We’ve all done it. But a new report claims that doing your make-up on-the-move could be actually be really dangerous…
According to Dr Susan Blakeney, clinical adviser to the College of Optometrists, applying your slap on the Tube/bus/in the back of a cab means you’re at risk of cross-contamination, as well as of poking yourself in the eye. Eek!
We get the eye-poking (but to be fair, we do that when we’re at home too), but the news that we’re opening ourselves up to infections due to ‘poor hygiene’ on public transport is quite scary. So avoid those pesky poles at all costs and make sure to pump out some hand sanitzier before touching your face.
On top of this, it turns out our make-up bag could also be making us really, really ill. Ick.
BuzzFeed Life have spoken to germ expert Dr. Kelly Reynolds and New York-based dermatologist Dr. Whitney Bowe to find out *exactly* what health issues our make-up could create. And it’s pretty scary.
Want to avoid these problems? Check out our guide on how to clean your make-up brushes. Trust us, you’ll want to…
1) Make-up harbours bacteria, viruses, and fungi that can lead to serious infections and illness
Because make-up is often waxy and moist, it’s the perfect environment for germs. Not only can these cause serious infections and illness, but they can also worsen acne and other skin problems.
‘These different kinds of germs often live all over your make-up and brushes,’ says Dr. Kelly.
2) Brushes can be dangerous
‘Frequently used make-up brushes act as breeding grounds for germs,’ says Dr. Whitney. ‘They’re run over an oily face many times, which spreads bacteria around.’
Old brushes may also contain dried-up product on the bristles, which can cause the brush to be abrasive and cause skin irritation or redness.
3) Every time you touch your make-up, you’re transferring germs that will then go into your mouth, eyes, and any open skin
It’s unlikely that the average person diligently washes and sanitises their hands before and between using products. Therefore, ‘our hands are covered in these organisms.’
Because you touch your make-up so often and everyone has bacteria on their skin, Dr. Whitney says it’s extremely difficult to tell which products are contaminated and which are safe. Eek.
4) Powder can become contaminated after just one use
‘Absorbent or loose powders are especially difficult,’ says. Dr Kelly. ‘One use with a dirty brush can contaminate the whole jar with germs.’
‘If you need to share it, have a skin infection, or chronic acne – allocate some of the loose powder into a separate dish or plastic cup, which you can easily clean, and use it from there instead.’
5) All the germs and dirt on your brushes and sponges can spell disaster for your face
Do you leave your beauty products out on your counter? It’s easy to forget about contaminants in the air, such as dust and even particles from the cleaning products you use on your mirror.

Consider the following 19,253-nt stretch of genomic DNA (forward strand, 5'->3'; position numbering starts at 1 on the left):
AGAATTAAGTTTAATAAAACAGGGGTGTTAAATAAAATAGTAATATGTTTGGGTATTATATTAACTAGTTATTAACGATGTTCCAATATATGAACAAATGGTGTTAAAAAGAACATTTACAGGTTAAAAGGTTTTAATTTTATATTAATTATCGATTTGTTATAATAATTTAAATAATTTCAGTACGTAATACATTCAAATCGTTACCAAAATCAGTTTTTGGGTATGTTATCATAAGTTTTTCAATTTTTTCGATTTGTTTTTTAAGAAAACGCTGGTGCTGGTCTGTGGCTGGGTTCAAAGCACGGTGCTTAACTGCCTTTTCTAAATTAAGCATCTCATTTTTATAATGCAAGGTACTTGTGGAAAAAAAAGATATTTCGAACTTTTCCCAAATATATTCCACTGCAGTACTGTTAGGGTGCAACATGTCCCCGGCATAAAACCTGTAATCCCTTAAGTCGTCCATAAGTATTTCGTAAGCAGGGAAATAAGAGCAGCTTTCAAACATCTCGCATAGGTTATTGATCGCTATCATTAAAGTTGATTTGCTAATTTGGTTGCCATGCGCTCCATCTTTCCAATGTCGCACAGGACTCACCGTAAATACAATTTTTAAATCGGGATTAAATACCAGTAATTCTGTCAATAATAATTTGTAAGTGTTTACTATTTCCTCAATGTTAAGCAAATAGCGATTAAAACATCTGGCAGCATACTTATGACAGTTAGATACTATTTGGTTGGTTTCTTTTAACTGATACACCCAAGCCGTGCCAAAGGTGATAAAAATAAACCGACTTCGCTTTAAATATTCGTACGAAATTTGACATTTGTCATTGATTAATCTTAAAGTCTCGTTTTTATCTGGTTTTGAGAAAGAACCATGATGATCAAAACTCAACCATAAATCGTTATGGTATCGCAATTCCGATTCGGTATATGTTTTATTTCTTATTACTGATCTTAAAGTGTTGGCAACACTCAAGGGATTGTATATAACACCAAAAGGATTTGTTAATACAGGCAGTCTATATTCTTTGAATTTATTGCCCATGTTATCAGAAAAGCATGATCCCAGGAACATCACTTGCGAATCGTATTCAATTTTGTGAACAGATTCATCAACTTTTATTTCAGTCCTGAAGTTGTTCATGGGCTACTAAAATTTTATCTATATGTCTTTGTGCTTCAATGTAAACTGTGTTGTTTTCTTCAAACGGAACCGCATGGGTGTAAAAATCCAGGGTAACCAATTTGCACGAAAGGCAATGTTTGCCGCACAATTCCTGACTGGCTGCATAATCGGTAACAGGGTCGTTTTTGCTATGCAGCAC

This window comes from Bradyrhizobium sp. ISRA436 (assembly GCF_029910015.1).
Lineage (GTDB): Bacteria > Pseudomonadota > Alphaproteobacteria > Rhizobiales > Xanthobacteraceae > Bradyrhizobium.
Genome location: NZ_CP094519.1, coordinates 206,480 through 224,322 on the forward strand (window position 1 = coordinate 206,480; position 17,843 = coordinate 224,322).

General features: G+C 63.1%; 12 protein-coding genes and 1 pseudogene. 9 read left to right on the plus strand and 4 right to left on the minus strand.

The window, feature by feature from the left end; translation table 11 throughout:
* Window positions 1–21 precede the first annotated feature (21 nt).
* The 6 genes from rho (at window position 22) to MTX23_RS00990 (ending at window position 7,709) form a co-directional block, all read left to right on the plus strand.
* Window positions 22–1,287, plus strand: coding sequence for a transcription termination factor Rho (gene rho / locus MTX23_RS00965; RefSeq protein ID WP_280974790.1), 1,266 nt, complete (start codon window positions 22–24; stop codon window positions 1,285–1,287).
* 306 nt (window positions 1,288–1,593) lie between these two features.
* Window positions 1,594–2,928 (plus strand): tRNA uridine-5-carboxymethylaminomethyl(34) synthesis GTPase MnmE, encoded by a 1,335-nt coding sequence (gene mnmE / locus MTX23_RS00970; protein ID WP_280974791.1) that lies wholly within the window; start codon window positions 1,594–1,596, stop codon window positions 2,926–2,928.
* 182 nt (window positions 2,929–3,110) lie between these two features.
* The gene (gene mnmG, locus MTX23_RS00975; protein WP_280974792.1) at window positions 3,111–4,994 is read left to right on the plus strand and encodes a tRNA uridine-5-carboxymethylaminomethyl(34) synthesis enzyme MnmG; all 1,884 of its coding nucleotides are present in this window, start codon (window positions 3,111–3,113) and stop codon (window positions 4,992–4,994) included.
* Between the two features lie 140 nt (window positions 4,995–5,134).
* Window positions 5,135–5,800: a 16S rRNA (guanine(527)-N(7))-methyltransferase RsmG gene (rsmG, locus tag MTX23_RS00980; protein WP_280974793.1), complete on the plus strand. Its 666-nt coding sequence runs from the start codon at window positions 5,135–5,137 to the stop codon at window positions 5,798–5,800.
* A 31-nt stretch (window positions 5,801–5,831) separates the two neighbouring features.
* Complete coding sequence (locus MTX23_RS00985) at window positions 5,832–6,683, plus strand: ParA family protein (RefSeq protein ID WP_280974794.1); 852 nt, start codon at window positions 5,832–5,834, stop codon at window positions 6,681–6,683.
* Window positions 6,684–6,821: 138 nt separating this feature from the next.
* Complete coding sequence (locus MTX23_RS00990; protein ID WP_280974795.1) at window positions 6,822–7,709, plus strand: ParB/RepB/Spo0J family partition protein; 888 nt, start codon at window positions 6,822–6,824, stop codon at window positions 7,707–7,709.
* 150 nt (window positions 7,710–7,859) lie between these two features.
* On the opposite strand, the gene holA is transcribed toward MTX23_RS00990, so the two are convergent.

‘Fungal spores are everywhere,’ says Dr. Kelly. As they need a moist place to live, they’re especially prevalent in the bathroom. Moral of the tale: always make sure your lipstick lid is on properly.
Luckily for us, most water-based products come with preservatives that help kill bacteria and spores. However, these can only do so much.
6) Sharing make-up is just a very, very bad idea
‘I tell patients to never share anything that comes into direct contact with another person’s skin or mucus membranes,’ says Dr. Whitney.
Dr. Kelly adds: ‘People don’t realise that staph bacteria are super common.
‘Someone can carry the bacteria on their body with no adverse affect and spread it to make-up, then the next person who uses it can get a bad staph infection under the right conditions.’
7) Especially lipstick
Because there’s a huge network of blood vessels under your lips, they easily absorb anything you put on your mouth – including germs.
‘Bacteria can transfer through the membranes of your mouth into your bloodstream,’ says Dr. Whitney.
‘The contagious herpes simplex virus, which causes cold sores, can be spread between two people sharing lipstick, even if the infected person has no visible sores.’
8) And *definitely* mascara (eyes are most susceptible to infections)
Brace yourselves. Potential issues include pinkeye and styes and eyelash MITES can stick to mascara wands. Um.
It’s worse if you have contacts, with Dr. Kelly explaining: ‘It’s much easier for germs to infect your eye because they get trapped beneath the lens.’
9) Avoid tester counters at all costs
‘Studies have found bacteria such as staph, strep, and E. coli can be spread when people don’t wash their hands after using the restroom and then touch make-up store surfaces and testers,’ says Dr. Whitney.
‘So many people are coming in and out and it’s impossible to know what they’ve done before you.’
Be aware of your products’ expiration dates
You should replace most make-up every six months and eye make-up even more often.
‘Most people keep their makeup long past the expiration date,’ says Dr. Kelly. ‘The number of germs increases over time and they continue to go on your skin each time you apply.’
‘Replacing your eye makeup every three to six months may seem too frequent or difficult, but consider your health and hygiene first.’